Mike Hess has been a respiratory therapist for 14 years. His first major foray into the world of COPD came in 2014, when he launched the Facebook group COPD Navigator. The group was one of the first clinician-run COPD-oriented groups on social media and provides objective, evidence-based best practice information to a variety of stakeholder groups in the COPD community to this day. For early research work demonstrating the efficacy of and satisfaction with COPD Navigator (and in support of other networks such as COPD360social), Mike was presented with a Young Investigator Award by the COPD Foundation at COPD9usa in 2015. The COPD Navigator ‘universe’ has since expanded to include a YouTube channel and website, providing education and social support to the entire COPD community.

Mike comes to the Foundation from WMed Health in Kalamazoo, Michigan, where he served as Chronic Lung Disease Coordinator. In this role, he was one of the first respiratory therapists to provide integrated diagnostics, patient education, and care coordination in a primary care clinic. At 2017’s COPD10usa, Mike presented data indicating significant and immediate quality of life benefit for the clinic’s COPD population through this model. In 2018, an interprofessional team led by Mike was awarded a subcontract through the National Heart, Lung and Blood Institute’s Learn More, Breathe Better campaign to raise community awareness of COPD through a series of billboards and outreach events, as well as the City of Kalamazoo’s first-ever proclamation recognizing November as COPD Awareness Month.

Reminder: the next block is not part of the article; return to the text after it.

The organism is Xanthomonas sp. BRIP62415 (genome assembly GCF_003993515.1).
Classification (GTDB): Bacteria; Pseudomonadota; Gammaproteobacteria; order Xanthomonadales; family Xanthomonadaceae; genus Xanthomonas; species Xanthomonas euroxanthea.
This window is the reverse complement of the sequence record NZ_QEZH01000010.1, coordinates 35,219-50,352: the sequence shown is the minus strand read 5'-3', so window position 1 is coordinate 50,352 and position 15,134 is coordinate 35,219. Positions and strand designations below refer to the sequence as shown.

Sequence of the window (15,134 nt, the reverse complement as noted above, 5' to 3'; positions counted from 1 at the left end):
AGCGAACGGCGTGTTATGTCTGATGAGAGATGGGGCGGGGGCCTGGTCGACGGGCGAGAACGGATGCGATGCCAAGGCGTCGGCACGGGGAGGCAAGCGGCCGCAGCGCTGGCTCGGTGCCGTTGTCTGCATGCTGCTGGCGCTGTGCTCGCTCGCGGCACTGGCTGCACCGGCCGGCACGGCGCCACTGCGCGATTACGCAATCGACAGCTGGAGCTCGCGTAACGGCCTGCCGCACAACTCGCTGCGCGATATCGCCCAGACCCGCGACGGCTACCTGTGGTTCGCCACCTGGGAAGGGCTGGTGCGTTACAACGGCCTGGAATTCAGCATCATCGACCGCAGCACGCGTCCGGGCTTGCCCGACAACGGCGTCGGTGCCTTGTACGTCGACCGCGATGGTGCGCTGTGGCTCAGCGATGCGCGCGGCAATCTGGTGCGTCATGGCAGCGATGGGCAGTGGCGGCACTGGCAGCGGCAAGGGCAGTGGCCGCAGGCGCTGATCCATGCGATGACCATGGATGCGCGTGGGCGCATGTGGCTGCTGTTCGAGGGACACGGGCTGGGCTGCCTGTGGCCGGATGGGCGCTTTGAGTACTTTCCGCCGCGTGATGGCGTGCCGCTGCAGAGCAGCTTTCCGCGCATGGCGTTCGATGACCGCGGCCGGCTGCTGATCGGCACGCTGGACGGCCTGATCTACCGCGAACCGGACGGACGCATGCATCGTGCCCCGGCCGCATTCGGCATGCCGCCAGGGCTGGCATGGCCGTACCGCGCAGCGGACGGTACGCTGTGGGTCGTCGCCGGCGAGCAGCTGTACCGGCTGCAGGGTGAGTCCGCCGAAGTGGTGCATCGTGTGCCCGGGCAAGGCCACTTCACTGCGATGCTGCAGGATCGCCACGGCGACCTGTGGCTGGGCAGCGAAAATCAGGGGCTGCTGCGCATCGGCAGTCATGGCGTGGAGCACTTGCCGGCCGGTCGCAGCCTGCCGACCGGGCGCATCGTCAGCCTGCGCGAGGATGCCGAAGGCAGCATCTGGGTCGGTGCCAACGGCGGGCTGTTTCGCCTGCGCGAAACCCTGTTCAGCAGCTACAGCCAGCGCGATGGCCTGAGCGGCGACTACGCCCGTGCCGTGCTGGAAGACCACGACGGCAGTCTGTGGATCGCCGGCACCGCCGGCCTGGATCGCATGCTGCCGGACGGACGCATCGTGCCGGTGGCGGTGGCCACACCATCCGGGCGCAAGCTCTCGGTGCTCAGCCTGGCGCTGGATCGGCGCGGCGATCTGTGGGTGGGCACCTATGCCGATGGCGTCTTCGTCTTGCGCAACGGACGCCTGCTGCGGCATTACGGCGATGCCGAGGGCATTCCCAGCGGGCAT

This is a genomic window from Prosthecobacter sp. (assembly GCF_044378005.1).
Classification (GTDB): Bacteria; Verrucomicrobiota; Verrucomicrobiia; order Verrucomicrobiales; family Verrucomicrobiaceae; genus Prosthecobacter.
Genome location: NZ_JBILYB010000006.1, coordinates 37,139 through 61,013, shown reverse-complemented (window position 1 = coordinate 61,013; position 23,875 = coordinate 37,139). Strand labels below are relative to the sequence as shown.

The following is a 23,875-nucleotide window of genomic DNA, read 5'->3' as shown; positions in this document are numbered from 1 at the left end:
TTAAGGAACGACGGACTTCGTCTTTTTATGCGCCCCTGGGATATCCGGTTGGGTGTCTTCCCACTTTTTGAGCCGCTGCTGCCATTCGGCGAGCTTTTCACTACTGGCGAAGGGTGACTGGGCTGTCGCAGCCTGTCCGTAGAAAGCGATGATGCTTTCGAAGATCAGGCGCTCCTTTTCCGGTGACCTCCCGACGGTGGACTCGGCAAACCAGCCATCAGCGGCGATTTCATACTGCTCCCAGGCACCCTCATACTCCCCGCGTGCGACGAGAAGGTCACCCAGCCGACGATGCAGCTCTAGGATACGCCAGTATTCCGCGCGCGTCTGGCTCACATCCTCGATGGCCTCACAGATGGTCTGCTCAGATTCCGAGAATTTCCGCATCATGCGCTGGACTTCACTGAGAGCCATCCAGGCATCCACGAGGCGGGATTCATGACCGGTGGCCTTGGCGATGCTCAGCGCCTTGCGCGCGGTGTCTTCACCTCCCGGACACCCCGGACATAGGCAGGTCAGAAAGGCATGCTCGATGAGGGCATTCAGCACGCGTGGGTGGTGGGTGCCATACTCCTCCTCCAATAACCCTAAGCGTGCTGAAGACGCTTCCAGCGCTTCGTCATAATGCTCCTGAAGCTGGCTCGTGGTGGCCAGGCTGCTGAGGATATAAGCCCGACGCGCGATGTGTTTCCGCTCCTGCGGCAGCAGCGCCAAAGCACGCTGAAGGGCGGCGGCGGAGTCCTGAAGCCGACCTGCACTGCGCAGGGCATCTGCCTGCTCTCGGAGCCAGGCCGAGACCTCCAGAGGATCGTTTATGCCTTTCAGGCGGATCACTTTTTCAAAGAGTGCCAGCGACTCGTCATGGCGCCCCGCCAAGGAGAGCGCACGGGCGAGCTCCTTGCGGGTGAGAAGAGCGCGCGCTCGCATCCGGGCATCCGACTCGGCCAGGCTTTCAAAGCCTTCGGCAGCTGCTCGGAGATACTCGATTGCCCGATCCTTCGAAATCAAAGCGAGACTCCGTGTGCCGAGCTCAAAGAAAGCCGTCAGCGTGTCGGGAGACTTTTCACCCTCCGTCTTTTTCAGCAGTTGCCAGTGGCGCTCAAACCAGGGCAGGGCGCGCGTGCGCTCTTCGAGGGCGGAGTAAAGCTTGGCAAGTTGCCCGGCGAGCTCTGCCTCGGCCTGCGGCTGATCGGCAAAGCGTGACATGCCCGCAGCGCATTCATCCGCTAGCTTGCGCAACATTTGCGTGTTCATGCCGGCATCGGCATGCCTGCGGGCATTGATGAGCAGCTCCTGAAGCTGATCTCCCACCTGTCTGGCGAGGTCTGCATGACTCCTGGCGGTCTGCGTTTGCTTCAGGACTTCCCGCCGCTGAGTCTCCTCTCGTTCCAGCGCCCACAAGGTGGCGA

On the personal side, Mike splits his time between his home in Kalamazoo, Michigan, where one of his three children is finishing high school, and Beaver Island, Michigan, where his wife Kelly Becker is a family nurse practitioner for the small rural community there. He is an avid science fiction fan and can usually find an appropriate quote from Star Trek or Battlestar Galactica for any situation.

Mike has long admired the dedication and efforts of the COPD Foundation. He is excited and honored to join the team and contribute to those efforts, and looks forward to improving access to needed therapies for all those living with COPD, bronchiectasis, and related conditions, as well as their caregivers, friends, and families.


Ruth Tal-Singer, PhD